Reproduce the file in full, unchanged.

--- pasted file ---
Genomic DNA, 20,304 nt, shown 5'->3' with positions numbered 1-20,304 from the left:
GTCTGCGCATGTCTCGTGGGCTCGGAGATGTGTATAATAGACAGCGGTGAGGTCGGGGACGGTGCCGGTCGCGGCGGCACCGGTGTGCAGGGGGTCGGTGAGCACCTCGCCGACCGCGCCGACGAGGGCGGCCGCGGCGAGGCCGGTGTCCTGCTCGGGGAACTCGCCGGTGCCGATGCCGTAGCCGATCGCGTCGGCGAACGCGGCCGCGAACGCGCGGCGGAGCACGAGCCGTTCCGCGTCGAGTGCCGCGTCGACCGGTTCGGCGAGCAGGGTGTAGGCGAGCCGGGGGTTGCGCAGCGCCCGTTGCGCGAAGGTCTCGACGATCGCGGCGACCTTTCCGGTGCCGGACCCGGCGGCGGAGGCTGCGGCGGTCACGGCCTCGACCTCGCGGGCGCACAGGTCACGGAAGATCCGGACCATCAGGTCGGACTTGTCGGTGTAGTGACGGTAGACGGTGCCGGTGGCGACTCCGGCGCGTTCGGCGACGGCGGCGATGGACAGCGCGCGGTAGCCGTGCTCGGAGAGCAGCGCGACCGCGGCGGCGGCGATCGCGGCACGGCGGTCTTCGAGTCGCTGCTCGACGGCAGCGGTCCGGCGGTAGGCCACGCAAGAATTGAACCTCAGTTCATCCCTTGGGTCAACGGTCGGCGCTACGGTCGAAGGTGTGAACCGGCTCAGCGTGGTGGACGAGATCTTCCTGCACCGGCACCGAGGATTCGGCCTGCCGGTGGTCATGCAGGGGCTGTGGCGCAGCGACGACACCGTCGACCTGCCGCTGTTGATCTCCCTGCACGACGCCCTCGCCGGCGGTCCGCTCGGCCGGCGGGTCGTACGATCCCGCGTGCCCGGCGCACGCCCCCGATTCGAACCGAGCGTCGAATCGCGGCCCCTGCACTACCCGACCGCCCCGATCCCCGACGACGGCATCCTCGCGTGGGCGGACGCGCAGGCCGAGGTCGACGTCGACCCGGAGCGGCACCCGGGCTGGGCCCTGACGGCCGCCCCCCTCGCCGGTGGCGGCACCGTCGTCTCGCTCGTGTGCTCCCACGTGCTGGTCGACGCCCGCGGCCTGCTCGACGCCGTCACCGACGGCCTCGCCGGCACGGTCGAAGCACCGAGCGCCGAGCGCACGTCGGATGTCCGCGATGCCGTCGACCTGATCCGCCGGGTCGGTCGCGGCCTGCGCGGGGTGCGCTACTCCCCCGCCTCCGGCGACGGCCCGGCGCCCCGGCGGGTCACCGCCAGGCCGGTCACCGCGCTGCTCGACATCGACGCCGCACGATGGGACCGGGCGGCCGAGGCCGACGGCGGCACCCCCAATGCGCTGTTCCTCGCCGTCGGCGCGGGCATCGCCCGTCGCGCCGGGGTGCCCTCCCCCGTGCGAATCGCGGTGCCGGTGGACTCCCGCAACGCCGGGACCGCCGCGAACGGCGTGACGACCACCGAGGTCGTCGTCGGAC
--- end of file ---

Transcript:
Genomic DNA, 20,304 nt, shown 5'->3' with positions numbered 1-20,304 from the left:
GTCTGCGCATGTCTCGTGGGCTCGGAGATGTGTATAATAGACAGCGGTGAGGTCGGGGACGGTGCCGGTCGCGGCGGCACCGGTGTGCAGGGGGTCGGTGAGCACCTCGCCGACCGCGCCGACGAGGGCGGCCGCGGCGAGGCCGGTGTCCTGCTCGGGGAACTCGCCGGTGCCGATGCCGTAGCCGATCGCGTCGGCGAACGCGGCCGCGAACGCGCGGCGGAGCACGAGCCGTTCCGCGTCGAGTGCCGCGTCGACCGGTTCGGCGAGCAGGGTGTAGGCGAGCCGGGGGTTGCGCAGCGCCCGTTGCGCGAAGGTCTCGACGATCGCGGCGACCTTTCCGGTGCCGGACCCGGCGGCGGAGGCTGCGGCGGTCACGGCCTCGACCTCGCGGGCGCACAGGTCACGGAAGATCCGGACCATCAGGTCGGACTTGTCGGTGTAGTGACGGTAGACGGTGCCGGTGGCGACTCCGGCGCGTTCGGCGACGGCGGCGATGGACAGCGCGCGGTAGCCGTGCTCGGAGAGCAGCGCGACCGCGGCGGCGGCGATCGCGGCACGGCGGTCTTCGAGTCGCTGCTCGACGGCAGCGGTCCGGCGGTAGGCCACGCAAGAATTGAACCTCAGTTCATCCCTTGGGTCAACGGTCGGCGCTACGGTCGAAGGTGTGAACCGGCTCAGCGTGGTGGACGAGATCTTCCTGCACCGGCACCGAGGATTCGGCCTGCCGGTGGTCATGCAGGGGCTGTGGCGCAGCGACGACACCGTCGACCTGCCGCTGTTGATCTCCCTGCACGACGCCCTCGCCGGCGGTCCGCTCGGCCGGCGGGTCGTACGATCCCGCGTGCCCGGCGCACGCCCCCGATTCGAACCGAGCGTCGAATCGCGGCCCCTGCACTACCCGACCGCCCCGATCCCCGACGACGGCATCCTCGCGTGGGCGGACGCGCAGGCCGAGGTCGACGTCGACCCGGAGCGGCACCCGGGCTGGGCCCTGACGGCCGCCCCCCTCGCCGGTGGCGGCACCGTCGTCTCGCTCGTGTGCTCCCACGTGCTGGTCGACGCCCGCGGCCTGCTCGACGCCGTCACCGACGGCCTCGCCGGCACGGTCGAAGCACCGAGCGCCGAGCGCACGTCGGATGTCCGCGATGCCGTCGACCTGATCCGCCGGGTCGGTCGCGGCCTGCGCGGGGTGCGCTACTCCCCCGCCTCCGGCGACGGCCCGGCGCCCCGGCGGGTCACCGCCAGGCCGGTCACCGCGCTGCTCGACATCGACGCCGCACGATGGGACCGGGCGGCCGAGGCCGACGGCGGCACCCCCAATGCGCTGTTCCTCGCCGTCGGCGCGGGCATCGCCCGTCGCGCCGGGGTGCCCTCCCCCGTGCGAATCGCGGTGCCGGTGGACTCCCGCAACGCCGGGACCGCCGCGAACGGCGTGACGACCACCGAGGTCGTCGTCGGAC